A Newbury Park man pleaded guilty to single counts of conspiracy to defraud the federal government, conspiracy to commit wire fraud and violating the Clean Air Act for allegedly designing and implementing software that would falsify emissions reports for Volkswagen vehicles.
Authorities say that James Robert Liang, 62, of Newbury Park, helped create software that covered up the fact that some Volkswagen vehicles exceeded Clean Air Act emissions regulations by as much as 40 times.
As part of the plea agreement, Liang will cooperate with federal authorities as they prepare additional charges against others at Volkswagen who also participated in the fraud. The federal investigation could lead to charges against senior executives at the company.
The fraud began in 2006 when Liang and others at the company began work on a new diesel engine in Germany that was intended for use in US vehicles. According to federal prosecutors, Liang and his team knew almost immediately that the proposed engine design would not meet federal emissions standards. Instead of redesigning the engine, they designed “defeat devices” that could reliably determine when the vehicle was being emission tested. Software then temporarily reduced the engine’s nitrogen oxide emissions below the maximum allowed under the Clean Air Act. When the car was not being tested, the nitrogen oxide emissions were unrestricted.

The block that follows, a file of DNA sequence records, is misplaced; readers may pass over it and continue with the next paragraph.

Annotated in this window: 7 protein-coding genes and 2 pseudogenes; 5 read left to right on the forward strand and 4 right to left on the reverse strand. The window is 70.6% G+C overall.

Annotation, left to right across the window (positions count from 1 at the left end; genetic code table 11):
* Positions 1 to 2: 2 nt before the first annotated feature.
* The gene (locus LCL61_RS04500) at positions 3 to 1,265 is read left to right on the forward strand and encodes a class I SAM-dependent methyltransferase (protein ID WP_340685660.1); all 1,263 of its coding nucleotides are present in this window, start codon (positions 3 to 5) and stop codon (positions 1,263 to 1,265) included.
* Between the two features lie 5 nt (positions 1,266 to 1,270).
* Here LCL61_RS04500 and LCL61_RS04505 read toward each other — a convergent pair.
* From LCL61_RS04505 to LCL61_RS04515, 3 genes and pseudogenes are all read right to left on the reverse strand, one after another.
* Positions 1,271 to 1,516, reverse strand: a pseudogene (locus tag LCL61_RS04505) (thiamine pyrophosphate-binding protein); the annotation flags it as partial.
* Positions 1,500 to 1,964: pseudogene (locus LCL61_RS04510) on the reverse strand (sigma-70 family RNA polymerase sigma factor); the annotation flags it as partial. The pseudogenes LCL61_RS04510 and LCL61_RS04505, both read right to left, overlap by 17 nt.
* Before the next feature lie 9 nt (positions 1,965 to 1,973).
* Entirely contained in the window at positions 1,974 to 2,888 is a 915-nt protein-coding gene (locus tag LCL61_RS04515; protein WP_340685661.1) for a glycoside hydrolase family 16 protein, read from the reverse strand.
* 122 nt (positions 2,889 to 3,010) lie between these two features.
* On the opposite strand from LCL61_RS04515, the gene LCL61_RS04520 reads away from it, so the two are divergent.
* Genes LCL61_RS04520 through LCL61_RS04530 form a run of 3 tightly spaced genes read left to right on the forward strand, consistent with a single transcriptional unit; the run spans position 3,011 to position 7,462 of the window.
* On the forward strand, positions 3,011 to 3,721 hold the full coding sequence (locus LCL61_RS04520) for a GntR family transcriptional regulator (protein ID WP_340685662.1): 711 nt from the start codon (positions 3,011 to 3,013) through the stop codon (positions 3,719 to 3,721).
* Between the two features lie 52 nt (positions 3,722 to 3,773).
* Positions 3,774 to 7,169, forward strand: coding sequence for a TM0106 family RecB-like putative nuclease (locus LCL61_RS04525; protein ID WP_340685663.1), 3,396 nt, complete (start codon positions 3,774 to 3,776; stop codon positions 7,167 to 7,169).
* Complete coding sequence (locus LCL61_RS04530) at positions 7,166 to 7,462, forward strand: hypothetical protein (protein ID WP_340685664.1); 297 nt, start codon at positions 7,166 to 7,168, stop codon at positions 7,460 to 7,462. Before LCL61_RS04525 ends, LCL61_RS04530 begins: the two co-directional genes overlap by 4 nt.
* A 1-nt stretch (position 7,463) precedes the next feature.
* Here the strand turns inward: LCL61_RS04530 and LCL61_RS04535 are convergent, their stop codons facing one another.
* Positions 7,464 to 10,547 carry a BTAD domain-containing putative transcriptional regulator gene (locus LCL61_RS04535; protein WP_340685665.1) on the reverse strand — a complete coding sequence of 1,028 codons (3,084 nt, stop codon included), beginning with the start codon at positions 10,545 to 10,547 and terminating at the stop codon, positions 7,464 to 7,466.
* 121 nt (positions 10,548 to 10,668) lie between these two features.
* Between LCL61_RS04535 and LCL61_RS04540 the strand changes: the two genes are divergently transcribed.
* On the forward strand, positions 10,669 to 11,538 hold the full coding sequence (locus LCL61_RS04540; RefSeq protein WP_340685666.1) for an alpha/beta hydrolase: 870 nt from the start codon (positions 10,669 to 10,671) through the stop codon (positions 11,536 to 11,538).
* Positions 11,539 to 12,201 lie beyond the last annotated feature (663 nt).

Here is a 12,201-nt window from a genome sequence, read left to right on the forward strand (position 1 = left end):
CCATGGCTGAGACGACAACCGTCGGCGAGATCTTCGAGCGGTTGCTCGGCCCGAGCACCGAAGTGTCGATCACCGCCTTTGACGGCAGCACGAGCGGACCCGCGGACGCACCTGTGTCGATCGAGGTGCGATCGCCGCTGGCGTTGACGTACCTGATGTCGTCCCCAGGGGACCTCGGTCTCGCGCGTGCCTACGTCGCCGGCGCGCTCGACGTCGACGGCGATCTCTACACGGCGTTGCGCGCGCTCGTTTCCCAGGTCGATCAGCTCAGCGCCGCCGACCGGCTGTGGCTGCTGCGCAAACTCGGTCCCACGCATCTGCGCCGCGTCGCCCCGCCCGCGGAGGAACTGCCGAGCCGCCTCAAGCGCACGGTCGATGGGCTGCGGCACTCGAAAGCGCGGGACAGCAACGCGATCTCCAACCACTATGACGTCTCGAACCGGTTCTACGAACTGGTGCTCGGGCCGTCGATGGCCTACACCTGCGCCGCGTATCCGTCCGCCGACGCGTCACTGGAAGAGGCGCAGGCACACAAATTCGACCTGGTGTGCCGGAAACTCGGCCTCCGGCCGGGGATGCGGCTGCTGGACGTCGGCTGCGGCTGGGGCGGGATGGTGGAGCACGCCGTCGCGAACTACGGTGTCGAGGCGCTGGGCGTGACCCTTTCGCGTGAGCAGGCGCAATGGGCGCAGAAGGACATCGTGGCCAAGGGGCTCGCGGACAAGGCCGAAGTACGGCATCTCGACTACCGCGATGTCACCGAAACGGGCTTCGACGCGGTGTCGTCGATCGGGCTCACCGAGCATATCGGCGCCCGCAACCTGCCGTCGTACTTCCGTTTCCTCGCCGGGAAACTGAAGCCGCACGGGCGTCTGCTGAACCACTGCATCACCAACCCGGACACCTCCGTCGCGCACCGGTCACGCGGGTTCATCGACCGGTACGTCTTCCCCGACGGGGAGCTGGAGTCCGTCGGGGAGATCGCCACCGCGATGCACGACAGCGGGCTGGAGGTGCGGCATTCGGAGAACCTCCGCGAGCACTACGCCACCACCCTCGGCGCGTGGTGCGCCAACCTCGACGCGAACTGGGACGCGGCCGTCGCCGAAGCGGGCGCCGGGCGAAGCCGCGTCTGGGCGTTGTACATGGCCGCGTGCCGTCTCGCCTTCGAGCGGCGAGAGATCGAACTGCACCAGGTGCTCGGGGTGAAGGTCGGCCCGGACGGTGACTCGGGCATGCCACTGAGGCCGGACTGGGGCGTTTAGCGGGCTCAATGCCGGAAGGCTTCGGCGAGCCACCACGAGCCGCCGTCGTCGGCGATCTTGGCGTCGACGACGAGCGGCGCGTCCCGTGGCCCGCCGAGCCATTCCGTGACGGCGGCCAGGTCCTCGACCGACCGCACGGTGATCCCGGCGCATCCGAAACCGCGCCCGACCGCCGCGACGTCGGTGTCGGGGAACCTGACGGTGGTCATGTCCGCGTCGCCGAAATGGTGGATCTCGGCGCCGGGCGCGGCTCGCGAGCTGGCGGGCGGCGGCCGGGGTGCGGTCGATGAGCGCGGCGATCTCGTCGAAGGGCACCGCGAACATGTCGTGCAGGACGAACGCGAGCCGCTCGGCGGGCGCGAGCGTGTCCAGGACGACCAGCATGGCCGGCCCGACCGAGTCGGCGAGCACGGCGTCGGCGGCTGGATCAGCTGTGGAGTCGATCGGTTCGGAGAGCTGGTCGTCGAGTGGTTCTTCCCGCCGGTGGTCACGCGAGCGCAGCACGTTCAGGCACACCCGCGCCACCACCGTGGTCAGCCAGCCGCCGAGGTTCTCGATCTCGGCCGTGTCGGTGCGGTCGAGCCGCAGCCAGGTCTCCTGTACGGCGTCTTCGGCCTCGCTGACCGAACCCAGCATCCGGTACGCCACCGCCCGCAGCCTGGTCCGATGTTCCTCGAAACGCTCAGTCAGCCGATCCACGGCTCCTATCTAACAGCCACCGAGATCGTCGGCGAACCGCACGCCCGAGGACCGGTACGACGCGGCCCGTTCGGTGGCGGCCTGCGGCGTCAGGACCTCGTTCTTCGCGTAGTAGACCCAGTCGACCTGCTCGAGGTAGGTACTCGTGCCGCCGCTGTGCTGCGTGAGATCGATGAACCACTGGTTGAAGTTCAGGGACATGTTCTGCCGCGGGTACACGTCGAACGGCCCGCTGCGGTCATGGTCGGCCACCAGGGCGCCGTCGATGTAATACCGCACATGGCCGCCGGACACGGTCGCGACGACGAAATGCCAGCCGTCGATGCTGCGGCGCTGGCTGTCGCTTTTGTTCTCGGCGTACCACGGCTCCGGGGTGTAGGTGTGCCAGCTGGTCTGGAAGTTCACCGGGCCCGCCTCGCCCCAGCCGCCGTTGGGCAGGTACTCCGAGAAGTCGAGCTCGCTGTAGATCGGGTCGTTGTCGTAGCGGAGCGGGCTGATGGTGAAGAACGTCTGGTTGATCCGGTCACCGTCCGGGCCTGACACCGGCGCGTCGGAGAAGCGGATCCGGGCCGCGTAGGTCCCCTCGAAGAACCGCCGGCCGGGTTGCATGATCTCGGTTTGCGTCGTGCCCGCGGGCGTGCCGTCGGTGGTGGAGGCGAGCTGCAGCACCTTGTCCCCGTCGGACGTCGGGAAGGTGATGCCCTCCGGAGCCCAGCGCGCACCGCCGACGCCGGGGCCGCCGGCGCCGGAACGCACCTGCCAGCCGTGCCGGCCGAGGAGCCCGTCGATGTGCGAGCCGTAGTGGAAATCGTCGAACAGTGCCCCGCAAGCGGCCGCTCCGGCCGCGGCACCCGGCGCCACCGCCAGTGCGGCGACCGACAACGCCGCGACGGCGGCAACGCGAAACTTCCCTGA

Liang transferred to the company’s Oxnard test facility in 2008, and worked on improvements to the engine software in an effort to reduce the company’s warranty claims. Liang and his team rolled out the new software to unsuspecting vehicle owners, claiming that the software was intended to enhance vehicle performance. The “defeat devices” were discovered last fall in some Volkswagen and Audi vehicles.
The automaker has agreed to pay nearly $15 billion to settle federal government claims against the company. In addition, the company has agreed to buy back or cancel leases on affected vehicles. In addition, the company will sponsor a trust fund to support environmental programs. Liang faces up to five years in federal prison and a fine of $250,000.
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Photo Credit: Leo-Setä, via Flickr.com